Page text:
Paxlovid Promise?

Mar 24, 2023 | Greg Vanichkachorn | @drvan | Comments (3)

After almost three years out from the first reports of long haul covid, now known as Post Covid Condition (PCC), research on prevention and treatment are finally starting to roll out.  One notable study was published just a few days ago by the Journal of the American Medical Association.

In this study, researchers looked at more than 280,000 cases of SARS COV-2 infections to see if the use of nirmatrelvir, also known as Paxlovid, made a difference on the development of 13 PCC symptoms.

Paxlovid is an oral antiviral pill that can be taken at home to help keep high-risk patients who become infected with SARS COV-2 from getting so sick that they need to be hospitalized. People who test positive for COVID and are eligible to take the pills, take Paxlovid within five days of developing symptoms at home to lower their risk of going to the hospital.

Researchers of the study found that treatment with Paxlovid decreased the risk of 10 out of 13 PCC symptoms, including fatigue, brain fog, and dysautonomia. This improvement was found in both unvaccinated and vaccinated patients.

This is an exciting finding because the best way to deal with PCC is to prevent it from occurring in the first place. No study is perfect, and this research has its own limitations. For example, all the data comes from the Veteran Affairs hospital system and the findings may not be the same for the general population. In addition, the study used electronic medical record data, and this is not always accurate. For example, just because a patient is prescribed Paxlovid does not mean that a patient actually used the medication.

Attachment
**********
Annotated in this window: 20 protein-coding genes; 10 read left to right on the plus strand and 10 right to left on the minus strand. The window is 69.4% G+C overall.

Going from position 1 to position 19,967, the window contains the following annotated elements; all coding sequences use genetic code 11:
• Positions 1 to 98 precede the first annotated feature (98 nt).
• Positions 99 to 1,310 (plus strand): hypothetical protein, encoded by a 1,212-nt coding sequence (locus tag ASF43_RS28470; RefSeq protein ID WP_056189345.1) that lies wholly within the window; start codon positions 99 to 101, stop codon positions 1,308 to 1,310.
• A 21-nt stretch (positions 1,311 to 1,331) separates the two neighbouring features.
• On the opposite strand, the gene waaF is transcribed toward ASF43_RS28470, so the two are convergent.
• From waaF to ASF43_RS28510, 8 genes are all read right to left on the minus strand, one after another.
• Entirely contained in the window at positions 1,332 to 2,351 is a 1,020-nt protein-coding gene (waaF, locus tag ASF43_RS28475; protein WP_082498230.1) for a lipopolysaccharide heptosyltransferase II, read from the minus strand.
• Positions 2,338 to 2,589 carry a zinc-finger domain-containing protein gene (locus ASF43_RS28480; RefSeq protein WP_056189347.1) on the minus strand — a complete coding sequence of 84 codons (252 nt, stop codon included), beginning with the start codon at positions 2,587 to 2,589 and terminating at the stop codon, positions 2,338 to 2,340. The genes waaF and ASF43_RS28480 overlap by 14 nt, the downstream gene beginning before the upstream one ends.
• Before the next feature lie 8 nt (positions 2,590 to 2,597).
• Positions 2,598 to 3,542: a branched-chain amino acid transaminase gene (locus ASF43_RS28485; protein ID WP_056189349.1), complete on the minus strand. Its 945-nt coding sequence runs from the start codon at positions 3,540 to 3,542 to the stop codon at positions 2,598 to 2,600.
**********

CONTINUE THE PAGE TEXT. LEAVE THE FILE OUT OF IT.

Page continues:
It is important to note this study looked only at patients that had at least 1 risk factor for severe acute covid. This makes sense, as Paxlovid should only be used for patients that have increased risk of severe illness.  In addition, only use of Paxlovid within five days of a positive test for COVID was studied. The findings don’t apply to Paxlovid later in the infection course or after PCC has started.

The most important take away is that you have a COVID infection, and you are at risk for a severe illness, don’t wait to discuss care options with your primary care provider.  It may make a difference in the long haul.

Interested in more newsfeed posts like this? Go to the Post-COVID Recovery blog.

If you then had paxlovid rebound what does Mayo think about taking an additional 5 days of paxlovid? After paxlovid and rebound I still have post covid symptoms of gastro, fatigue and brain fog, thanks.


Do we need to be concerned about the potential for liver and kidney damage due to taking Paxlovid?


Do we need to be concerned about the potential for liver and kidney damage due to taking Paxlovid?

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Hi, I took Paxlovid recently and am/was concerned about kidney and liver damage. I hope and pray that all of my organs are still ok and functioning well. That being said, I did decide to take liver and kidney tinctures to help support these organs…I believe this has helped me. My stool color has just come back to normal today and my stomach is growling again and my gastro system seems to be up and running again. I think I had some long Covid symptoms over these last 3 years (fatigue, shortness of breath and gastro problems, also autonomic problems), but the Paxlovid seemed to remove most of those old long Covid symptoms. I just tested positive again on August 3, 2023. I still have a little shortness of breath and I take homeopathic allergy medicine and tinctures to help my lungs and for breath support. I am going to a pulmonologist as well as going to do a sleep study in the near future. My oxygen levels can drop below 95% at night and occasionally during the day, although I’m not sure how accurate my Apple Watch ⌚️ oxygen levels are. Hope this helps someone out there!! Let’s beat this! It’s tough, though! Best, Mia

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